The couple left for a month-long honeymoon after a champagne supper and a country club reception. A double ring ceremony climaxed a romance that began when she was freshman and he a sophomore football star at the University of Colorado. She was a sophomore in 1957 when she won the beauty pageant.
Nady, 27, is the son of a Tipton, Iowa, attorney. He is football coach and a political science instructor at Parsons College in Fairfield, Iowa, where the newlyweds will make their home. "We dated during my freshman and sophomore years," the 23-year-old bride said when they announced their engagement on Christmas Day 1959.
"After I was crowned Miss America, I didn't see Gary as much, since I was traveling all over the country. That was enough to make up my mind. Ever since then, I've Just been trying to persuade him."
Miss Van Debur broke off the engagement less than three months after the first announcement. At the time, she was doing television commercials, making personal appearances and continuing her studies at the university, where she was graduated as a Phi Beta Kappa.
"Gary and I just weren't able to work things out," she said at the time. "Gary's a wonderful fellow, and we're still good friends."
Then, last March, the former Miss America disclosed they had patched up their troubles and added: "We always knew we'd be married. It never really was off."
The blonde beauty is the youngest of four daughters of Mr. and Mrs. Francis Van Derbur. He is a wealthy businessman and civic leader who operates rates mortuaries here.
They were divorced in 1961.

Photo I purchased on E-bay to add to the Nady history...

As I mentioned above, Gary served in the Navy and Connie found this short article about his service.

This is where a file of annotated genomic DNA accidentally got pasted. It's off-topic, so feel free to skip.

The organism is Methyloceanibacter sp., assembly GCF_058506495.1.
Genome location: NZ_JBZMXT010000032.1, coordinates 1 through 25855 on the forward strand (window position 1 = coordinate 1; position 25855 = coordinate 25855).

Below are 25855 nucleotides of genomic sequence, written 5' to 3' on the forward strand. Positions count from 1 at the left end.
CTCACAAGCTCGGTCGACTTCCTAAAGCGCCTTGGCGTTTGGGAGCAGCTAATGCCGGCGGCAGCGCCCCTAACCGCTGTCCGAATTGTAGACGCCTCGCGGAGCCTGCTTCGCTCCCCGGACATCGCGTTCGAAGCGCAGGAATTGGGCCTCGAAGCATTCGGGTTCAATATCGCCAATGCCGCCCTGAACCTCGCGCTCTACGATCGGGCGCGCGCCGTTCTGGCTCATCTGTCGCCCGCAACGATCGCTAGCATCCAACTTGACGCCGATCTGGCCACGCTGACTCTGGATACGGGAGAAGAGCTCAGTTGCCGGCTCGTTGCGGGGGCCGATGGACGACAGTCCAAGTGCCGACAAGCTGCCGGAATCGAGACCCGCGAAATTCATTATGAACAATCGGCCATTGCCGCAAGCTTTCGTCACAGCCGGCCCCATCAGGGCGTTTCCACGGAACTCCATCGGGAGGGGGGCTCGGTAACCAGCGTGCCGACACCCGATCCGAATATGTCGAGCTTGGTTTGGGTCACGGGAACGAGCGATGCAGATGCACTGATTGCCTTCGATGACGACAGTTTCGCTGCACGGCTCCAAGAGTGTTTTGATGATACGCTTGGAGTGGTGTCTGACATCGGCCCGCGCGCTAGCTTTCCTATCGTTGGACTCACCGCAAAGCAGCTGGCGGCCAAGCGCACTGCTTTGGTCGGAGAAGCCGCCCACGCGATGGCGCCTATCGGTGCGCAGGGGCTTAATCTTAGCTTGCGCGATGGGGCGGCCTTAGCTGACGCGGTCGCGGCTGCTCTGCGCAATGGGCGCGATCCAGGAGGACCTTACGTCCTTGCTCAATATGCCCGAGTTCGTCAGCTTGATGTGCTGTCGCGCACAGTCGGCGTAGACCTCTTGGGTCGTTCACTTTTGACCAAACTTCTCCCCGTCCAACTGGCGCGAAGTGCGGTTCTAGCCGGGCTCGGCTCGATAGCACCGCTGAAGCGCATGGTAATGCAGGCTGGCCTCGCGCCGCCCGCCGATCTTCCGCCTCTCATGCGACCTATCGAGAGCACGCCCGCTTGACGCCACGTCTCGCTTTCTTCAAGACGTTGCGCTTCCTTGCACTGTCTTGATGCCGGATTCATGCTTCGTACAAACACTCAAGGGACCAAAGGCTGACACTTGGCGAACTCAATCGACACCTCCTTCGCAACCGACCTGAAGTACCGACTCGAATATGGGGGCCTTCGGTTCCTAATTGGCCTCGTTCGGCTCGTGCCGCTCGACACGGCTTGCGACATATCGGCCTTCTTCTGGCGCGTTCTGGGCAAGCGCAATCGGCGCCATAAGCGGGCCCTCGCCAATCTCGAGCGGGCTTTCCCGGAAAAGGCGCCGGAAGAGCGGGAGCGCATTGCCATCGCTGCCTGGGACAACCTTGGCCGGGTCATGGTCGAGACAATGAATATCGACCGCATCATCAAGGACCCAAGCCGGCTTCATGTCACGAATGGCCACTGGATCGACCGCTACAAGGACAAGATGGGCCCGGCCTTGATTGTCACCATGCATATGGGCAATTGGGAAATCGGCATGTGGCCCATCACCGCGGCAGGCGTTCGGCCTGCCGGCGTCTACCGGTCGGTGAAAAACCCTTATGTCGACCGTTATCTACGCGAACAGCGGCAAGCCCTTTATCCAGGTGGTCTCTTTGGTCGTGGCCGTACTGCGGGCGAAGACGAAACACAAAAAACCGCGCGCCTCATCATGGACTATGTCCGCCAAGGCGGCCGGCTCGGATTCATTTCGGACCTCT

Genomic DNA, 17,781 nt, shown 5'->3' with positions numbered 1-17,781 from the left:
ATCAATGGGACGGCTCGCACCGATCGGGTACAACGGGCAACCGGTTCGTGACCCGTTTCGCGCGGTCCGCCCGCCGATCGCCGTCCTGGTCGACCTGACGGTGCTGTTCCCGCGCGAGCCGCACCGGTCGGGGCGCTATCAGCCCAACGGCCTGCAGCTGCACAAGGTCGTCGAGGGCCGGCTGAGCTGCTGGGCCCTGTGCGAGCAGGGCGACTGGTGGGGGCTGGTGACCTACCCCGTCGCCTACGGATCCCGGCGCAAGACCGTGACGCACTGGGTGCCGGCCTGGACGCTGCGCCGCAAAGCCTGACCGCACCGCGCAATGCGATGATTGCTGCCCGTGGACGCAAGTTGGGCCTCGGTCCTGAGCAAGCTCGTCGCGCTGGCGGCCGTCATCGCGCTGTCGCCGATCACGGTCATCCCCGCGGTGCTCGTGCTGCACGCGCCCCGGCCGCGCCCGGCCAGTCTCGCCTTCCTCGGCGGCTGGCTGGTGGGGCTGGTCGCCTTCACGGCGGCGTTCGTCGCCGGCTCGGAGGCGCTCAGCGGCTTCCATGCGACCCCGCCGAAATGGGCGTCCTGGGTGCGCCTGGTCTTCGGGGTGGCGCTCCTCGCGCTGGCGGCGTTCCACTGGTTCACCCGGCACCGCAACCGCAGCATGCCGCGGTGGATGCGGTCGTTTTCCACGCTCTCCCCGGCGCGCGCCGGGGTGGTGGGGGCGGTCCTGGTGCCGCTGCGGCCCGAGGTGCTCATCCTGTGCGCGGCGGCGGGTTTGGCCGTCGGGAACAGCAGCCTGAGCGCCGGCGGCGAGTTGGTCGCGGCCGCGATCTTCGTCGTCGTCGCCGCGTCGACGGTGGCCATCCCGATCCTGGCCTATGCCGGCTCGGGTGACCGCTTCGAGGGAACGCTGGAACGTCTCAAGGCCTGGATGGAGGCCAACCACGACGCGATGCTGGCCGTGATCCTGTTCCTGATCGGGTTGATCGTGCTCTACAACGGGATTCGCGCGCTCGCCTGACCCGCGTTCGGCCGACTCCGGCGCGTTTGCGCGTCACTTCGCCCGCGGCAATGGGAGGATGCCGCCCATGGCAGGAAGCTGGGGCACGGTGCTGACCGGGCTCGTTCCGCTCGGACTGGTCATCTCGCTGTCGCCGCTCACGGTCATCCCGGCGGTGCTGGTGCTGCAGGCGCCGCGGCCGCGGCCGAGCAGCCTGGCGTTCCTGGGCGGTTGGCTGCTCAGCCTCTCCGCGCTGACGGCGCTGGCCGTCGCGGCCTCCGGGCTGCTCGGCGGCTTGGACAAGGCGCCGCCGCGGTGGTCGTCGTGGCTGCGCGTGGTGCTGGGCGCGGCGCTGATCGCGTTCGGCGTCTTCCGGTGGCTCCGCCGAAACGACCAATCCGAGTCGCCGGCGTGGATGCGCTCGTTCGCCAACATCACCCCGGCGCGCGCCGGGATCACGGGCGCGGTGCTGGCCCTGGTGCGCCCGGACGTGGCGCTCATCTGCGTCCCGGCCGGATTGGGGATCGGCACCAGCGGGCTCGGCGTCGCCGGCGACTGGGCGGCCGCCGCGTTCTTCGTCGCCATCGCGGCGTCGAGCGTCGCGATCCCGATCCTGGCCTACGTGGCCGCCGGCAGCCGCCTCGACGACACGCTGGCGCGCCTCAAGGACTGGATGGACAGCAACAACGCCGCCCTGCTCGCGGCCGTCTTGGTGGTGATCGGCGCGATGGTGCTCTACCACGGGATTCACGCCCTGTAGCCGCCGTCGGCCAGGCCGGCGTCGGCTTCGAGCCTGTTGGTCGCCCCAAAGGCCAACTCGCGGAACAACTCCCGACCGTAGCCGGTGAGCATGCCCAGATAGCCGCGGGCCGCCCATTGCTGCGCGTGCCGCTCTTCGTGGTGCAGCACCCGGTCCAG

Hopefully a family member will find this article and work with me to get some military pictures and information to use in the Manning Veterans' book, but unfortunately both Gary's brother and sister have passed away.

Gary Nady

Midshipman, US Navy

Gary Nady, Manning, In Inaugural Parade
Gary Nady, son of Mr. and Mrs. Xavier C. Nady, marched in the inauguration parade Tuesday with a navy unit from the Bullis Preparatory School from Silver Springs, Washington.
Bullis is a prep school for the U.S. Naval Academy at Annapolis. The Manning youth is a former three-sport star on Manning's athletic teams.
Carroll Daily Times Herald, January 21, 1953

Gary Austin Nady, 81, surrounded by his loving family, peacefully took God's Hand and went from this life to everlasting life on Sunday March 8, 2015.
He was born on February 23, 1934, to Jennie Wray and Xavier Nady in Fairfield, Iowa.
He is predeceased by his parents, brother Xavier Wray Nady, and sister Charmian (Nady) Carlson.
He is survived by his loving wife of 52 years, Michelle (Heiner) Nady. His children Ron Nady, Libby Lynch and husband Peter, Jenny Montgomery and husband Monty, and Scott Nady and wife Ronnica. His adoring grandchildren, Peter, Jack, Reid, Phoenix, Max, Michael, Nico, Ceci, Caro, and Sebastian.
He graduated from Manning High School in 1952, then attended Bullis Prep and The United States Naval Academy in Annapolis, Maryland. He received a football scholarship to University Of Colorado at Boulder and was a member of the 1957 winning Orange Bowl team. He treasured his years there earning a BS, MS, and was president of the Sigma Nu House.
He married Michelle Heiner in June 1962 in Los Angeles, California.
He had a successful career at The Dallas Apparel Mart for over 30 yrs. He distinguished himself in sales and management receiving many awards and honors.
A devoted husband, adoring father, and proud "Papaw," he deeply loved his family.
He was a constant presence on the athletic fields of his children and grandchildren and loved cheering them on. He was always happiest when surrounded by his family. His larger-than-life presence will be greatly missed by all who knew him.